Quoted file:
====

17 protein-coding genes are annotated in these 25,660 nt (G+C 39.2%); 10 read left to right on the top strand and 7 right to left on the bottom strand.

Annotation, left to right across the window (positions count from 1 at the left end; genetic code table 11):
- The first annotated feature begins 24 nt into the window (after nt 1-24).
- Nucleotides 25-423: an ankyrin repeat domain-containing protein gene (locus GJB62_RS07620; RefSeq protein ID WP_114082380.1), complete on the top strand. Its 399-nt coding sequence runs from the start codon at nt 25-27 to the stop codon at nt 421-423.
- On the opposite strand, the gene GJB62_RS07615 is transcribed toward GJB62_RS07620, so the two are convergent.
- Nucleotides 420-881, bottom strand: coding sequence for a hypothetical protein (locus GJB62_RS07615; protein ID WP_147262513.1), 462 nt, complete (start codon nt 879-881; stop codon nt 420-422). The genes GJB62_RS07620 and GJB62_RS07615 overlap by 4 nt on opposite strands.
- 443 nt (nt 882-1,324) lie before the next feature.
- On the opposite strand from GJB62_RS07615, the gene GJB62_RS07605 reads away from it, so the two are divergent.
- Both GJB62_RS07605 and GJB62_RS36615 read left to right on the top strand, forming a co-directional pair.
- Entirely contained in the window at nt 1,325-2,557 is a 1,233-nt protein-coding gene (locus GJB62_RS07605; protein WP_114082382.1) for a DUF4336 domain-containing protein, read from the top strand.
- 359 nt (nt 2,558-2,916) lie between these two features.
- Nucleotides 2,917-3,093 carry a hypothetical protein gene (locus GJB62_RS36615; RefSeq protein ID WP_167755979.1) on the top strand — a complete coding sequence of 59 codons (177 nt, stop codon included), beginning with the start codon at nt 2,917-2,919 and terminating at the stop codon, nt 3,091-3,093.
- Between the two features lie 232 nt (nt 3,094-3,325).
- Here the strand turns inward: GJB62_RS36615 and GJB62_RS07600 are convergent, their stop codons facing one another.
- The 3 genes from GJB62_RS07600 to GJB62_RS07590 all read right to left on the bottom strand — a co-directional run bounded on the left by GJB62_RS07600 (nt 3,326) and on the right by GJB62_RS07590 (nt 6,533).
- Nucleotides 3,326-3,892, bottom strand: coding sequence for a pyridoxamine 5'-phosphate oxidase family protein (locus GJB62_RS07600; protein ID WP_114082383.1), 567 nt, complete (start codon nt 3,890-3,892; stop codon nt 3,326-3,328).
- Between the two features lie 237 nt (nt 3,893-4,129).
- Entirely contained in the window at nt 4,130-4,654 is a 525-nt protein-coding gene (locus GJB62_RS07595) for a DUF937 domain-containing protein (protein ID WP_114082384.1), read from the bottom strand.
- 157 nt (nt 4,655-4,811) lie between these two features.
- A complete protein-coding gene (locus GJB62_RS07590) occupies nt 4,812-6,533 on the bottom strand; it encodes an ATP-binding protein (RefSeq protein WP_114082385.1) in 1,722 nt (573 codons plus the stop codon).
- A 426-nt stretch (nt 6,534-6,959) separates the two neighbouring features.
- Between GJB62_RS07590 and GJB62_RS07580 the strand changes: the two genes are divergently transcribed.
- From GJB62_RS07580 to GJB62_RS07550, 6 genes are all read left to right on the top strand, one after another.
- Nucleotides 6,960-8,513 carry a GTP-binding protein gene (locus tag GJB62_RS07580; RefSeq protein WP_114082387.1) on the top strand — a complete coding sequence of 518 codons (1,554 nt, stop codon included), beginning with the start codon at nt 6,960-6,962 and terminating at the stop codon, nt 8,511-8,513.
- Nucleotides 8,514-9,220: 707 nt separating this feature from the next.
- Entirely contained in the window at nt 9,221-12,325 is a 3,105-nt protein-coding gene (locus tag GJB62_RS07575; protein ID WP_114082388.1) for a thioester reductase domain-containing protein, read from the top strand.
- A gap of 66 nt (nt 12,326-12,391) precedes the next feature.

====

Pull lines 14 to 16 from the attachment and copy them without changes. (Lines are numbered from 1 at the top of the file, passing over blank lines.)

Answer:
- Here the strand turns inward: GJB62_RS36615 and GJB62_RS07600 are convergent, their stop codons facing one another.
- The 3 genes from GJB62_RS07600 to GJB62_RS07590 all read right to left on the bottom strand — a co-directional run bounded on the left by GJB62_RS07600 (nt 3,326) and on the right by GJB62_RS07590 (nt 6,533).
- Nucleotides 3,326-3,892, bottom strand: coding sequence for a pyridoxamine 5'-phosphate oxidase family protein (locus GJB62_RS07600; protein ID WP_114082383.1), 567 nt, complete (start codon nt 3,890-3,892; stop codon nt 3,326-3,328).